Sen. Thad Cochran, who is recovering from a procedure to remove a skin lesion from his nose, is available to vote today on any big bills that might come up, his staff said Thursday.
The 80-year-old senator’s health has been a concern of many Washington politicos this year as Republicans have needed yea votes on key legislation.
Cochran had a non-melanoma lesion removed from his nose on Monday afternoon, said Brad White, Cochran’s chief of staff. The outpatient procedure was more extensive than doctors believed, and Cochran’s face became bruised and swollen beginning Monday night.
Deciding it was best to rest and recover this week, White said, Cochran missed six votes this week on federal judicial nominations. White then said Cochran would be ready to vote on the Senate tax bill, which is expected to be taken up early next week.
“Sen. Cochran would be immediately available to vote if anything were to come up,” White said. “We just thought it was better for him to rest up and recover this week while some nominations that would’ve passed anyways were considered.”
Republican leaders are banking on Cochran’s yea vote on the tax bill, which moved out of conference committee earlier this week.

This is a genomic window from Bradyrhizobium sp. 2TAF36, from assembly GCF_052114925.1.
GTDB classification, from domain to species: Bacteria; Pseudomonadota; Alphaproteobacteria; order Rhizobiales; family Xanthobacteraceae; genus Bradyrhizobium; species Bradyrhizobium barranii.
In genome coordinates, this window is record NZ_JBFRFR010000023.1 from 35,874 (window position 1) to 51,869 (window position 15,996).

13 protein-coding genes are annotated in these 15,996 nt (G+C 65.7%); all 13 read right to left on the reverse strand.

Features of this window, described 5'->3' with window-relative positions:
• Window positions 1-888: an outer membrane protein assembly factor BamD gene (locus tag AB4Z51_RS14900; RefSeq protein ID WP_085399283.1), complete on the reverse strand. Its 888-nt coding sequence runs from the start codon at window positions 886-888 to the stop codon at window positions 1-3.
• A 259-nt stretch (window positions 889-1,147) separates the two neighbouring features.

Sen. Marco Rubio, R-Florida, said on Thursday he would vote against the bill. If two other Republicans vote against the bill or abstain, as Sen. Bob Corker of Tennessee did when the bill first moved through the Senate, the measure would die, spoiling President Donald Trump’s goal of passing tax reform by Christmas.
Cochran’s absence would likely be a deciding factor in whether the bill passes or dies.
Cochran, who chairs the Senate Appropriations committee, returned to Washington following the fall recess later than expected after spending several weeks at his Oxford home recovering from two urinary tract infections.
His scheduled return to Washington was delayed one day, spurring speculation on Capitol Hill and in Jackson about the senator’s future.
Reports from the Capitol the week he returned insisted that the senator was not back to full speed. A Politico piece published at the time chronicled Cochran seemingly being disoriented and unresponsive to basic questions.
That same week, a Bloomberg reporter said Cochran mistakenly voted yes on an amendment that would cut $43 billion from the appropriations budget, but changed his vote after an aide spoke in his ear.
Officials on Cochran’s staff have called those reports unfair.